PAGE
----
How To Onboard New Employees & Create A Successful Onboarding Process
Welcome new employees with a seamless onboarding process from start to finish. Read this guide for your next steps on how to onboard in a way that works for you and new hires.
Integrating new hires into your business can be a challenge, but with an onboarding process in place, this transition can be smooth for you, your new hires, and your entire team. If you don’t have an onboarding process or your existing process needs an overhaul, you’re in the right place. In this post, we’re going to look at how to hire employees using your own onboarding process.
According to a Gallup poll, only 12% of employees reported having a great onboarding experience with their employers. Fortunately, this is a problem that can be easily remedied with a few easy tips and tricks.
Keep reading to learn more about the onboarding process, the benefits for your business, and how to create your own.
Table of Contents
- What Is An Onboarding Process?
- Does My Business Have To Have An Onboarding Process?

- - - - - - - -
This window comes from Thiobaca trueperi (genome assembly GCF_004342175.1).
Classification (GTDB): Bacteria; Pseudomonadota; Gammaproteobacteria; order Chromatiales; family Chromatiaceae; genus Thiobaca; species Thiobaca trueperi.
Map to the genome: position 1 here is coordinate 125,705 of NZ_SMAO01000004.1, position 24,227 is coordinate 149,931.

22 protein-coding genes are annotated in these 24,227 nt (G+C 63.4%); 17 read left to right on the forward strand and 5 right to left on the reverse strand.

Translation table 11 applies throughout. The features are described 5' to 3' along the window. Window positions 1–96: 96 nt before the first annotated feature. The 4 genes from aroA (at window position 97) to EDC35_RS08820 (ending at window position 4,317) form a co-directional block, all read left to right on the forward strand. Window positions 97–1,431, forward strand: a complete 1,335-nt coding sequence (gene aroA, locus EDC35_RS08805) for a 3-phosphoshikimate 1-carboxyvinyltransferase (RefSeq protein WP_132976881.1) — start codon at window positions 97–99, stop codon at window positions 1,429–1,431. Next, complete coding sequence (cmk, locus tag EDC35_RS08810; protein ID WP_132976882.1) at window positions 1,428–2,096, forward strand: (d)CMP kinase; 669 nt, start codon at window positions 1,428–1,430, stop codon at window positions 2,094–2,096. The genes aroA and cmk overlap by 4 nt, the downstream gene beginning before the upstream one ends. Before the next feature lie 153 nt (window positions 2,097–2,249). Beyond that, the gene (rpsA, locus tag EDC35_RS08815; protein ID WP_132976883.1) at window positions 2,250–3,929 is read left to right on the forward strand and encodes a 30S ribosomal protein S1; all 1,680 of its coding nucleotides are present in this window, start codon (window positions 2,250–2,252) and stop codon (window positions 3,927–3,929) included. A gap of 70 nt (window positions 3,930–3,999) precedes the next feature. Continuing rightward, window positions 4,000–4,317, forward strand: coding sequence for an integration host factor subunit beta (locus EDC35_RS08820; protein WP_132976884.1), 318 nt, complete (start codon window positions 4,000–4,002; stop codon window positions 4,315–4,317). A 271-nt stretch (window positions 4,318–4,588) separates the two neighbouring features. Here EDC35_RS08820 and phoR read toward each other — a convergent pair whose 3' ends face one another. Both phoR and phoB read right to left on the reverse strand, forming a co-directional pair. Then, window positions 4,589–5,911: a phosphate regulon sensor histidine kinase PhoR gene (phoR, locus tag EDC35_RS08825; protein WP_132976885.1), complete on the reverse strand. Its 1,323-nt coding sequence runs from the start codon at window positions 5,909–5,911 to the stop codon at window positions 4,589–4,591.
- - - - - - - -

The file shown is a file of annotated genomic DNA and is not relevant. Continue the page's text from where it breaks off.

- The Benefits Of A Good New Hire Onboarding Process
- How To Onboard New Employees With Eight Onboarding Process Steps
- How To Help New Employees Feel Welcome
- The Bottom Line On Creating New Hire Onboarding Process
- Onboarding Process FAQs
What Is An Onboarding Process?
An onboarding process is a standardized set of steps used to integrate a new hire into a business.
A good onboarding process should make new employees feel comfortable with the business, their responsibilities, and their new teammates. During the onboarding process, the employee should receive the tools and information they need to be successful in their new role.
A Successful New Hire Onboarding Process Should…
- Make your new employee feel welcome and as though they are part of the team
- Have a clear schedule & timeline
- Introduce new hires to their managers & team members
- Highlight your company culture
- Provide new hires with important information about their roles & responsibilities
- Provide new hires with information about pay & benefits
- Give your employee the tools & resources they need to effectively perform their duties
- Include training that teaches new hires policies, procedures, & processes unique to your business